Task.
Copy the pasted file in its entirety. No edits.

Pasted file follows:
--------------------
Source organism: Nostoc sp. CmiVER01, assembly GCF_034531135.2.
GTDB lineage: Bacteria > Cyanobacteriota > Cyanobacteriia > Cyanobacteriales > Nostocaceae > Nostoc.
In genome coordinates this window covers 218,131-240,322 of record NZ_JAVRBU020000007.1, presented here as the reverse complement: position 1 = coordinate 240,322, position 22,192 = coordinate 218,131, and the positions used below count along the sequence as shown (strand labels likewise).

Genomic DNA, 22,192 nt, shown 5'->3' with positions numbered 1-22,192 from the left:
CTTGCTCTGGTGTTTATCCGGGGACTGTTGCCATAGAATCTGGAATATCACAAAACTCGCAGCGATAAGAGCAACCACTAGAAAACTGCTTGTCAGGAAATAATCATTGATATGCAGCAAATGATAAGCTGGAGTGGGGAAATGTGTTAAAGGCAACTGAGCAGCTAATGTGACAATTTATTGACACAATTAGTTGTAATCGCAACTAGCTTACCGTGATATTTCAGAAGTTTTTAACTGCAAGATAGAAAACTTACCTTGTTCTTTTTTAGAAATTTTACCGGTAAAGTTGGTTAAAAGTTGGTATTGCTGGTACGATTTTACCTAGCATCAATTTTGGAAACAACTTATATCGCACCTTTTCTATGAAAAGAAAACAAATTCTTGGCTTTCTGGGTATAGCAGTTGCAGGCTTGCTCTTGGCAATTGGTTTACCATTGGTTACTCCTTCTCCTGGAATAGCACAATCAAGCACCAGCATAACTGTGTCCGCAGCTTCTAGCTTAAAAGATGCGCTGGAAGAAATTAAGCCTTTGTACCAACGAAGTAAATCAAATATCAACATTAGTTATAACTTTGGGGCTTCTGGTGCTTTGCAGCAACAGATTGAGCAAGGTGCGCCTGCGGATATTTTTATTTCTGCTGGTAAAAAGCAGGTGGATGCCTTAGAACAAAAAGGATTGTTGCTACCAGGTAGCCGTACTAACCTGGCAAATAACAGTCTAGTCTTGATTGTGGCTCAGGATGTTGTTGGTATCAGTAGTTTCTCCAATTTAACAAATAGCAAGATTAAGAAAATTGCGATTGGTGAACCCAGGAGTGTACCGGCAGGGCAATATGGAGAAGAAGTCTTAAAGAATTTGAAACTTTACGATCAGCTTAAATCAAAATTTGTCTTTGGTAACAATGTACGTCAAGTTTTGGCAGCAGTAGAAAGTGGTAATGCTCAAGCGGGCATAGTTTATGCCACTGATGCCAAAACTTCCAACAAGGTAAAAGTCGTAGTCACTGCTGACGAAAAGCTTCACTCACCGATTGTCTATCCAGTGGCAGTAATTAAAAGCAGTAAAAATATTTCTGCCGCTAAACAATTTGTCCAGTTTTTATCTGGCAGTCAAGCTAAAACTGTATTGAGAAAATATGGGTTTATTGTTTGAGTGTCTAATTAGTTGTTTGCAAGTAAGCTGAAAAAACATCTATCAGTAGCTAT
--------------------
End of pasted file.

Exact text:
Source organism: Nostoc sp. CmiVER01, assembly GCF_034531135.2.
GTDB lineage: Bacteria > Cyanobacteriota > Cyanobacteriia > Cyanobacteriales > Nostocaceae > Nostoc.
In genome coordinates this window covers 218,131-240,322 of record NZ_JAVRBU020000007.1, presented here as the reverse complement: position 1 = coordinate 240,322, position 22,192 = coordinate 218,131, and the positions used below count along the sequence as shown (strand labels likewise).

Genomic DNA, 22,192 nt, shown 5'->3' with positions numbered 1-22,192 from the left:
CTTGCTCTGGTGTTTATCCGGGGACTGTTGCCATAGAATCTGGAATATCACAAAACTCGCAGCGATAAGAGCAACCACTAGAAAACTGCTTGTCAGGAAATAATCATTGATATGCAGCAAATGATAAGCTGGAGTGGGGAAATGTGTTAAAGGCAACTGAGCAGCTAATGTGACAATTTATTGACACAATTAGTTGTAATCGCAACTAGCTTACCGTGATATTTCAGAAGTTTTTAACTGCAAGATAGAAAACTTACCTTGTTCTTTTTTAGAAATTTTACCGGTAAAGTTGGTTAAAAGTTGGTATTGCTGGTACGATTTTACCTAGCATCAATTTTGGAAACAACTTATATCGCACCTTTTCTATGAAAAGAAAACAAATTCTTGGCTTTCTGGGTATAGCAGTTGCAGGCTTGCTCTTGGCAATTGGTTTACCATTGGTTACTCCTTCTCCTGGAATAGCACAATCAAGCACCAGCATAACTGTGTCCGCAGCTTCTAGCTTAAAAGATGCGCTGGAAGAAATTAAGCCTTTGTACCAACGAAGTAAATCAAATATCAACATTAGTTATAACTTTGGGGCTTCTGGTGCTTTGCAGCAACAGATTGAGCAAGGTGCGCCTGCGGATATTTTTATTTCTGCTGGTAAAAAGCAGGTGGATGCCTTAGAACAAAAAGGATTGTTGCTACCAGGTAGCCGTACTAACCTGGCAAATAACAGTCTAGTCTTGATTGTGGCTCAGGATGTTGTTGGTATCAGTAGTTTCTCCAATTTAACAAATAGCAAGATTAAGAAAATTGCGATTGGTGAACCCAGGAGTGTACCGGCAGGGCAATATGGAGAAGAAGTCTTAAAGAATTTGAAACTTTACGATCAGCTTAAATCAAAATTTGTCTTTGGTAACAATGTACGTCAAGTTTTGGCAGCAGTAGAAAGTGGTAATGCTCAAGCGGGCATAGTTTATGCCACTGATGCCAAAACTTCCAACAAGGTAAAAGTCGTAGTCACTGCTGACGAAAAGCTTCACTCACCGATTGTCTATCCAGTGGCAGTAATTAAAAGCAGTAAAAATATTTCTGCCGCTAAACAATTTGTCCAGTTTTTATCTGGCAGTCAAGCTAAAACTGTATTGAGAAAATATGGGTTTATTGTTTGAGTGTCTAATTAGTTGTTTGCAAGTAAGCTGAAAAAACATCTATCAGTAGCTAT